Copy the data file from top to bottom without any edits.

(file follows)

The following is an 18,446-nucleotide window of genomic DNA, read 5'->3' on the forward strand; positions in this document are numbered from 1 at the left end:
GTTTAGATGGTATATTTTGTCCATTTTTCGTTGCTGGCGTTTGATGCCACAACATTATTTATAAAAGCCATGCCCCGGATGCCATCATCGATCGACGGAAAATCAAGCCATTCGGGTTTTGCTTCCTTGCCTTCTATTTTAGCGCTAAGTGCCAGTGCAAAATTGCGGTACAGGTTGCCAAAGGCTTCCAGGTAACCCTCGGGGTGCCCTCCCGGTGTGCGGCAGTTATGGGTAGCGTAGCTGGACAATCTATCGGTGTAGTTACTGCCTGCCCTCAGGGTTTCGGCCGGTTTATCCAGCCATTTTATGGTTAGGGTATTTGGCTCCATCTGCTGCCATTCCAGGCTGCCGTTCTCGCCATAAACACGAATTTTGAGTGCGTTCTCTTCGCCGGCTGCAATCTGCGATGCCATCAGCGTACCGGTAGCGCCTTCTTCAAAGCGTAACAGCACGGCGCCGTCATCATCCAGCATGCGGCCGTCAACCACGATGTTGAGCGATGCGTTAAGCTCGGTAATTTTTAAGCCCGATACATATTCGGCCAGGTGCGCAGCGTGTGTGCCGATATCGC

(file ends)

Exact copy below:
The following is an 18,446-nucleotide window of genomic DNA, read 5'->3' on the forward strand; positions in this document are numbered from 1 at the left end:
GTTTAGATGGTATATTTTGTCCATTTTTCGTTGCTGGCGTTTGATGCCACAACATTATTTATAAAAGCCATGCCCCGGATGCCATCATCGATCGACGGAAAATCAAGCCATTCGGGTTTTGCTTCCTTGCCTTCTATTTTAGCGCTAAGTGCCAGTGCAAAATTGCGGTACAGGTTGCCAAAGGCTTCCAGGTAACCCTCGGGGTGCCCTCCCGGTGTGCGGCAGTTATGGGTAGCGTAGCTGGACAATCTATCGGTGTAGTTACTGCCTGCCCTCAGGGTTTCGGCCGGTTTATCCAGCCATTTTATGGTTAGGGTATTTGGCTCCATCTGCTGCCATTCCAGGCTGCCGTTCTCGCCATAAACACGAATTTTGAGTGCGTTCTCTTCGCCGGCTGCAATCTGCGATGCCATCAGCGTACCGGTAGCGCCTTCTTCAAAGCGTAACAGCACGGCGCCGTCATCATCCAGCATGCGGCCGTCAACCACGATGTTGAGCGATGCGTTAAGCTCGGTAATTTTTAAGCCCGATACATATTCGGCCAGGTGCGCAGCGTGTGTGCCGATATCGC